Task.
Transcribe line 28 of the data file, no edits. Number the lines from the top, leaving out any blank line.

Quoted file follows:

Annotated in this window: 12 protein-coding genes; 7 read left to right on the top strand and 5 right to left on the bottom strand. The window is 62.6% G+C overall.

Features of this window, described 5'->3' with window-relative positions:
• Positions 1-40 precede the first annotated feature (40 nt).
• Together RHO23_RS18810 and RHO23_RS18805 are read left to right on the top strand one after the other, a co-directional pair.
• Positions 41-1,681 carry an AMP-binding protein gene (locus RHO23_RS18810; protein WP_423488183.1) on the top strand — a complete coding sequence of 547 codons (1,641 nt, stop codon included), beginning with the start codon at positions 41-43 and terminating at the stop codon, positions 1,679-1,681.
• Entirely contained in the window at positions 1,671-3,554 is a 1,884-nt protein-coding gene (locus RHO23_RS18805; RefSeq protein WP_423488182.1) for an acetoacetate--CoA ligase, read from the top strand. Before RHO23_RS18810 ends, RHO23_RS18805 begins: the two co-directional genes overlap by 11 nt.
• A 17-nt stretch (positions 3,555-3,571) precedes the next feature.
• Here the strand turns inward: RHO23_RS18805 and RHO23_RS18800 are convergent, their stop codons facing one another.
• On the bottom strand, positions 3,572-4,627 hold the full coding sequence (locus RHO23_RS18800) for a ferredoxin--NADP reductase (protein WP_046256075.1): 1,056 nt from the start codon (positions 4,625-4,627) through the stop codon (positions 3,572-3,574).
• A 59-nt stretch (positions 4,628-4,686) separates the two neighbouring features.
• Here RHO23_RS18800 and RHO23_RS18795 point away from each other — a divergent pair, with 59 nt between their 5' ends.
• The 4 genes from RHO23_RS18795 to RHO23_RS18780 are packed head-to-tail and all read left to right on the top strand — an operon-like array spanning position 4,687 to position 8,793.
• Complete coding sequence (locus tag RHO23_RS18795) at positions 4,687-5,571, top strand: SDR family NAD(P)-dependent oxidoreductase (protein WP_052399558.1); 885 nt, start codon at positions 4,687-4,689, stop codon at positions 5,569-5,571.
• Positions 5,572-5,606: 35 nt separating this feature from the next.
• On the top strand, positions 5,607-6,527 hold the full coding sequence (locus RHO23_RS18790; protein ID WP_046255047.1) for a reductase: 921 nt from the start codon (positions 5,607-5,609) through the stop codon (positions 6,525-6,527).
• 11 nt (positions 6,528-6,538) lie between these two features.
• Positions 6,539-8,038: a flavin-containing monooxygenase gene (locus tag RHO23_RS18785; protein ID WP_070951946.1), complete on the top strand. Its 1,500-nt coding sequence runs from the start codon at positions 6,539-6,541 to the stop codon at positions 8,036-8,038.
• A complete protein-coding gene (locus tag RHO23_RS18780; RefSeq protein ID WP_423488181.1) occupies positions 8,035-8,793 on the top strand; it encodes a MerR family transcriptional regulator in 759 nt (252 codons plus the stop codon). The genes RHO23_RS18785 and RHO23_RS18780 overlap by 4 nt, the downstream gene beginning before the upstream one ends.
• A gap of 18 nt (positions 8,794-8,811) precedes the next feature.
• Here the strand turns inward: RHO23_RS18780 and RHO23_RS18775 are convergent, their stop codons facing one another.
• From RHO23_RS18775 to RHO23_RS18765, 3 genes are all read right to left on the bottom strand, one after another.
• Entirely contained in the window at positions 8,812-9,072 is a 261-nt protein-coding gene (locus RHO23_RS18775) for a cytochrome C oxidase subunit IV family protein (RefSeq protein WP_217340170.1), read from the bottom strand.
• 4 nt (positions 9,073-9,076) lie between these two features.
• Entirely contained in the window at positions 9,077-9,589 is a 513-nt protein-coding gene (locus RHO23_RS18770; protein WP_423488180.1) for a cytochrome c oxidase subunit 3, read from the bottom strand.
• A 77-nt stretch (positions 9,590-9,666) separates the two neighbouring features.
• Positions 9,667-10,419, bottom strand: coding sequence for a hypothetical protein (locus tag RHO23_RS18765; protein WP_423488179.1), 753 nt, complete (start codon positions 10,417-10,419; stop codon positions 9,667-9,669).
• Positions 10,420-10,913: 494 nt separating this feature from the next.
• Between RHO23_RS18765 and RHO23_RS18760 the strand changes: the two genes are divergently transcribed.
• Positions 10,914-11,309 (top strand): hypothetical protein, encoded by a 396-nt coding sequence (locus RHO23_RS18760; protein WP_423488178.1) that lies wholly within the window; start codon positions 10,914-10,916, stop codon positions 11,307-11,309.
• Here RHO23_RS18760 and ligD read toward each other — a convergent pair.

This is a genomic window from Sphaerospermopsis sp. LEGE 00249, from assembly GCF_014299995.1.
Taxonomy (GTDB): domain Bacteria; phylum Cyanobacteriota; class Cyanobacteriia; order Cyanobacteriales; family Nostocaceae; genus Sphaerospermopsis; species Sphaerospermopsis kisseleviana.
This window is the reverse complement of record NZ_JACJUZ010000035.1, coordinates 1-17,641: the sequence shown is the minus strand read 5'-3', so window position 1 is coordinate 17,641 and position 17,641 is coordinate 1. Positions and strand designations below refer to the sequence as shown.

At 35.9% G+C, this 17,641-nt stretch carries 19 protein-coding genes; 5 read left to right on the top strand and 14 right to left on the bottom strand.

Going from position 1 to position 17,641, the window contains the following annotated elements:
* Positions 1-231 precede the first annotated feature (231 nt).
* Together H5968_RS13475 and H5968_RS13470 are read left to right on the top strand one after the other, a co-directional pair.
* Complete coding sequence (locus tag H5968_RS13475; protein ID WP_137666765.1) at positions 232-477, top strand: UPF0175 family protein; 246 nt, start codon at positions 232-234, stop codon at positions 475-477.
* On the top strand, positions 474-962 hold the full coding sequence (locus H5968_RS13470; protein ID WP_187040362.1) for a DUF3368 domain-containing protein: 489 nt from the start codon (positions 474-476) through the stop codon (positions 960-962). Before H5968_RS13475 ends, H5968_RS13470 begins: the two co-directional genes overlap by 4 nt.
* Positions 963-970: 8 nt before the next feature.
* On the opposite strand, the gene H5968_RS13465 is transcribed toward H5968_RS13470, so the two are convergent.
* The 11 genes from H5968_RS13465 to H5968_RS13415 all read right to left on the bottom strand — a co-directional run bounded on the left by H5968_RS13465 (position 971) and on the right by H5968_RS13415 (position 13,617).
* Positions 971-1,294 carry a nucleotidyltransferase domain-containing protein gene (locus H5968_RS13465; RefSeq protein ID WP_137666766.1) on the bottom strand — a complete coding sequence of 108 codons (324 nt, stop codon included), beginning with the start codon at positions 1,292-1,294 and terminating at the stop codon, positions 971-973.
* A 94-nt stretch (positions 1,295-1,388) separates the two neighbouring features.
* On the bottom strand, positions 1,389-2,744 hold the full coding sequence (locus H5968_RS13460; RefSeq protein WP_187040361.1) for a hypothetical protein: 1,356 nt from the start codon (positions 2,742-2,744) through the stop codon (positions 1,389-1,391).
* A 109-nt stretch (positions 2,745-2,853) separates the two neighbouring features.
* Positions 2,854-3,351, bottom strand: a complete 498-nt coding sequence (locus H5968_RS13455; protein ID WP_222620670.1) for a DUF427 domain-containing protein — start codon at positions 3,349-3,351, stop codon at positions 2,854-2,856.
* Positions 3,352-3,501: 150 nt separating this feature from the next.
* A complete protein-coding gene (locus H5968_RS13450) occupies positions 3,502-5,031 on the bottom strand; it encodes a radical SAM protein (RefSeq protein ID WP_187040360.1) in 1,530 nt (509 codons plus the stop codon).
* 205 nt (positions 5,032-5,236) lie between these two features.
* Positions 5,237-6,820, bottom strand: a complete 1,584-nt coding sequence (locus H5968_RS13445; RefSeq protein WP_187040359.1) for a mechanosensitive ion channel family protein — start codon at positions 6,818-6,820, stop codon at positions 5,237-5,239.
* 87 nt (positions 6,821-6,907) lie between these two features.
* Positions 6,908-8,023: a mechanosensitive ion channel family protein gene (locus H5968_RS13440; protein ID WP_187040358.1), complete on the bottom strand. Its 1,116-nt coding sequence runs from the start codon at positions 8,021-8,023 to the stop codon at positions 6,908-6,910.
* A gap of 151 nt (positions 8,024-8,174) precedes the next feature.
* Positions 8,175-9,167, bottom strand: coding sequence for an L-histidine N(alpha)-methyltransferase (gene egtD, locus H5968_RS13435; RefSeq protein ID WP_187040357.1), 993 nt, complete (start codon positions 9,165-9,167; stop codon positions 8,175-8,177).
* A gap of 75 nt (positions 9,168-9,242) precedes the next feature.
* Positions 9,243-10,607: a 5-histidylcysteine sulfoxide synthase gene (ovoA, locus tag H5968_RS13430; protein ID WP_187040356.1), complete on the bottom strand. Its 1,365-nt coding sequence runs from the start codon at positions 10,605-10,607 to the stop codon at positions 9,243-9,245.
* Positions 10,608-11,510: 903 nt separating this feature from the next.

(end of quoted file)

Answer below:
• Between RHO23_RS18765 and RHO23_RS18760 the strand changes: the two genes are divergently transcribed.